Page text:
The Adler Dilemma

Right then, I’m assuming that at least a handful of you saw the incredible debut to the second series of Steven Moffat and Mark Gatiss’ retelling of Arthur Conan Doyle’s classic Sherlock Holmes stories, aptly titled ‘Sherlock’ last week, or at the beginning of this week, or whenever you had the time to look them up.

Now, I’m a sucker for Moffat’s style I have to admit so I was already in a place to enjoy the story to a degree where I didn’t look cynically upon the way the story was told, however, firstly with the daily mail and secondly with the guardian I saw critiques of the show, deeming it inappropriate.

Now the daily mail, who already have one strike against them for being, of all things, the daily mail, criticised the episode for portraying Irene Adler naked before the watershed, ignoring of course the fact that you could see nothing even close to a breast, that they printed what was arguably the most risky image for their article and that on the website version of the article you can see all of the pictures of women in compromising positions they have been printing, any of which you can pick from and see that they are showing more than Adler did at any point in that scene.

What surprised me, and what I hadn’t actually given much thought towards considering my strong stance on how women are perceived by the media, society etc. was an article in the guardian drawing the sexism card.

Now, I’ve considered this, and when you consider the fact that you’re writing a character who is overtly sexual it becomes a muddy area for the kind of people who on daily mail articles call out Adler’s character as something akin to ‘what was this slut doing on TV before the watershed?’

And while I quite like the fact that they’re actually complaining about something that actually has some meaning and context rather than swearing before nine o clock, which I should probably come back to at some point because language is language and swearing has about as much harm as crying ‘oh fiddlesticks’, I’m rather taken aback by the strength of reaction to this episode.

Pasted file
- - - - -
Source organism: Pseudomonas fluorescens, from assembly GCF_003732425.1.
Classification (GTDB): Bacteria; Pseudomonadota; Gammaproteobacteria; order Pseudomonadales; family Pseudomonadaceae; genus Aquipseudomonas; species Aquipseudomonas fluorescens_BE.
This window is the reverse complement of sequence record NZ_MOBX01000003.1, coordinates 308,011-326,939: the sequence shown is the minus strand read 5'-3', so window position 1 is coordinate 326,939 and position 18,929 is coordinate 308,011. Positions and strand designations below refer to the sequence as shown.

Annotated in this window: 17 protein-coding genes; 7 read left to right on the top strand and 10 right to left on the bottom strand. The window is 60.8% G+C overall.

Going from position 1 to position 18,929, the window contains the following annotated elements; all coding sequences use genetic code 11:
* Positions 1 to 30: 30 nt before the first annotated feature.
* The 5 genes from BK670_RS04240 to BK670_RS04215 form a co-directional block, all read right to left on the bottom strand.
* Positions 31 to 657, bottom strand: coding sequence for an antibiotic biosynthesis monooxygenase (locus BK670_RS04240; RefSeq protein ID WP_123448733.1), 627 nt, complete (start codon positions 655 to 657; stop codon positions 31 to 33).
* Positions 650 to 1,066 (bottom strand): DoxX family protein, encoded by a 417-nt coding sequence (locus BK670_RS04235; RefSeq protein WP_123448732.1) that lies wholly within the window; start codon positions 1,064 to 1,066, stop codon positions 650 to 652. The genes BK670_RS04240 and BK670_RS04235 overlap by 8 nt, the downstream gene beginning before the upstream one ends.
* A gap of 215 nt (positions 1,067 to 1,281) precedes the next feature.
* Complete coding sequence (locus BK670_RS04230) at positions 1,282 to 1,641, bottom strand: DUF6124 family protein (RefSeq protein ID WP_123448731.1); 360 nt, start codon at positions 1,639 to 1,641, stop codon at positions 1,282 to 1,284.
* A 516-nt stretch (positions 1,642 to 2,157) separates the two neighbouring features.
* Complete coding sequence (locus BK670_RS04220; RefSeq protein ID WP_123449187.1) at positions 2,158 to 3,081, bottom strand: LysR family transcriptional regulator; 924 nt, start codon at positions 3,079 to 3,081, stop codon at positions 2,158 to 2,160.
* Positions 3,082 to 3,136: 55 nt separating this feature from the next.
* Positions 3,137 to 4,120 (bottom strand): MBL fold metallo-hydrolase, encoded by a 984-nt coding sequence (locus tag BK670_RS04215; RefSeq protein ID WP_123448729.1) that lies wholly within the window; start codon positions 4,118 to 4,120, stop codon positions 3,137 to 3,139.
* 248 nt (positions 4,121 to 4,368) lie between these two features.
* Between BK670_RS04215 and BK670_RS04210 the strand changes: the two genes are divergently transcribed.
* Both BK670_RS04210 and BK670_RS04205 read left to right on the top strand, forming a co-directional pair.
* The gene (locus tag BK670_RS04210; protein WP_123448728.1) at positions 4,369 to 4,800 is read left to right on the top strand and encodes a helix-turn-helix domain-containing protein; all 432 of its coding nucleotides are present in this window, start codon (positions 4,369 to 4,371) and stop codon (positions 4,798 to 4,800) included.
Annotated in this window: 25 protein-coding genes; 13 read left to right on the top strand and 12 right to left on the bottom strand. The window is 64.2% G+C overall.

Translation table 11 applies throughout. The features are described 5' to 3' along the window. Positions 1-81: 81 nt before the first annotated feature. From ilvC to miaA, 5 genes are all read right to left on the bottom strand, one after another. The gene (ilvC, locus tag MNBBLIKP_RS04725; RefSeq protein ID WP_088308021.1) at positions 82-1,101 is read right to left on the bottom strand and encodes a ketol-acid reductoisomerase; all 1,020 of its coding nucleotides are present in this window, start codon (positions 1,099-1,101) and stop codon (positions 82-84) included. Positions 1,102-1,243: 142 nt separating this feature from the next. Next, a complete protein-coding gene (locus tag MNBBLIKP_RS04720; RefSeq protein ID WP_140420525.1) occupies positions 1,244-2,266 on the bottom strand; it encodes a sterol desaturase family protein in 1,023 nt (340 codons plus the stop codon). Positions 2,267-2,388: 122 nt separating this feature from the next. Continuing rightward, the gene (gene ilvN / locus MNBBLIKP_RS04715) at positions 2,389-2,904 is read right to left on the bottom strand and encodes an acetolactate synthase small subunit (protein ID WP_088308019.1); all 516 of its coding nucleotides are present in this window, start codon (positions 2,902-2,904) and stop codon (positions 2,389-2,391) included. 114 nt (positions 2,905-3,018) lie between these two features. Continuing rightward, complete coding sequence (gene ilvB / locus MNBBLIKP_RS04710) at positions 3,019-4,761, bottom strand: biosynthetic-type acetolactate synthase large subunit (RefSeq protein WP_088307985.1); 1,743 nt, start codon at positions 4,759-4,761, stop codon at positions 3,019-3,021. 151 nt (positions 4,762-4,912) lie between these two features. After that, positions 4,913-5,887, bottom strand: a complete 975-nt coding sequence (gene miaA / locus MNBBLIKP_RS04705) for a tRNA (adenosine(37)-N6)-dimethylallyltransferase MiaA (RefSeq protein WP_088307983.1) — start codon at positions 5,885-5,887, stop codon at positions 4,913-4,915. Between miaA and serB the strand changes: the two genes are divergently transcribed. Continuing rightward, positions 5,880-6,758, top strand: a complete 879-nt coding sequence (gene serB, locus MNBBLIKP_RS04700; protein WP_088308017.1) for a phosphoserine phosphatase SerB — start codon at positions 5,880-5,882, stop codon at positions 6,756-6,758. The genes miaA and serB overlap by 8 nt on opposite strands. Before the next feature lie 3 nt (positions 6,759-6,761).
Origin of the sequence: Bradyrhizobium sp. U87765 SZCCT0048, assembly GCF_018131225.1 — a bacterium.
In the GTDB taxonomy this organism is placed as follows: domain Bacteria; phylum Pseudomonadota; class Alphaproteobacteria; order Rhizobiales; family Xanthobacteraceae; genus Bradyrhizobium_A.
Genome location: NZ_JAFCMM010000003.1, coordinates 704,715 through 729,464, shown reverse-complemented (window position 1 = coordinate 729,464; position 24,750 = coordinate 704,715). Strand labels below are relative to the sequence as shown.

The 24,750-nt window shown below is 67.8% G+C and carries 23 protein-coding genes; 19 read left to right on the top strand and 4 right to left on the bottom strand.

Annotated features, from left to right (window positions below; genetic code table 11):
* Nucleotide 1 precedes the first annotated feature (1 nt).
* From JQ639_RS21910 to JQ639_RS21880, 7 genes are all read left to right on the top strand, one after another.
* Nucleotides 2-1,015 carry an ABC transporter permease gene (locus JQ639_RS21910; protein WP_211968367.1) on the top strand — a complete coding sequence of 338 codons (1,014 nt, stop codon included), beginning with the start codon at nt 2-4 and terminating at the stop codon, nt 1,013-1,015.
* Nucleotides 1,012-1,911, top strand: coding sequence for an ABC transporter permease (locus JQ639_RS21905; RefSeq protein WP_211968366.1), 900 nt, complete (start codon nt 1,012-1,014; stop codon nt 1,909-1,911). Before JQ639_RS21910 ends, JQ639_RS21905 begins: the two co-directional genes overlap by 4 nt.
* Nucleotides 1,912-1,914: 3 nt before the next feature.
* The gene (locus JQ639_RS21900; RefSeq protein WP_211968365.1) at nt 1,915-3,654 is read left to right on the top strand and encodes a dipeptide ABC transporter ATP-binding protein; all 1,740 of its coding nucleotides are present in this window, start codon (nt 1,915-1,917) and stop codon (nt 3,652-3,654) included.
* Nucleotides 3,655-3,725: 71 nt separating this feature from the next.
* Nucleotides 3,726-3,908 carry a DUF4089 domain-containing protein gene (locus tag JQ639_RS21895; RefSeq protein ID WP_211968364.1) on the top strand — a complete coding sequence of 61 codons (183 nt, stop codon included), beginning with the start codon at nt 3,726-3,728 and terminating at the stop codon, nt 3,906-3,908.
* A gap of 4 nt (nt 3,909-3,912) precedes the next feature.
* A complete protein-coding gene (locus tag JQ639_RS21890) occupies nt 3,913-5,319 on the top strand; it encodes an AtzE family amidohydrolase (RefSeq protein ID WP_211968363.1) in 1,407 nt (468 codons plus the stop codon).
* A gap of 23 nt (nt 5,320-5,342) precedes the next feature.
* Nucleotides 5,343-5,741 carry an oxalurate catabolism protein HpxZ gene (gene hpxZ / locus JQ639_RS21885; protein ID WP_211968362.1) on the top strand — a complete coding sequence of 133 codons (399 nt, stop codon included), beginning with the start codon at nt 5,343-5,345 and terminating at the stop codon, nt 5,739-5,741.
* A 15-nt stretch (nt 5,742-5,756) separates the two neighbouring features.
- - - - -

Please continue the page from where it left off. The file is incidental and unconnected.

Yes, there are problems with the way women are portrayed in the media but I considered Adler to be a strong female character, she bested Sherlock in many ways, managed to drug him, fool him for all but the last minute of the episode and actually distract him from his usual endless path of logic to pull the rug from under his feet.

She faked her own death and he believed it, the fooled the ultimate detective, that’s a strong character, the fact that she was overtly sexual was secondary to her intellect as a tool she employed on occasion to manipulate and gain information from people who were less smart than her.

That being said, it would have certainly been a safer way to play it without the sexualisation, but this episode was largely about tackling the myths surrounding the Sherlock character’s gay or asexual agenda, using power play to develop the side of Sherlock Holmes that is often hidden by his cold approach to conversation.

So yes, there were problems with the way Adler was portrayed but they were blown out of proportion by the media in a way that I think was a little undeserved considering the strength of the Adler character and the fact that she only used her sexuality as an intellectual tool, which can’t be said for so many other TV shows which throw it out there for the sake of ratings or to kill a character dead and devoid of all personality.

For example, the lesbian kiss in season 4 of heroes. Terrible idea and poorly executed, there was no emotion, no relevance to the plot and it was basically never referred to again.

Now I should probably stop now, but I think the point of this is that I don’t think the remade Adler hurts feminism in any significant way, although I could very well have missed something here.

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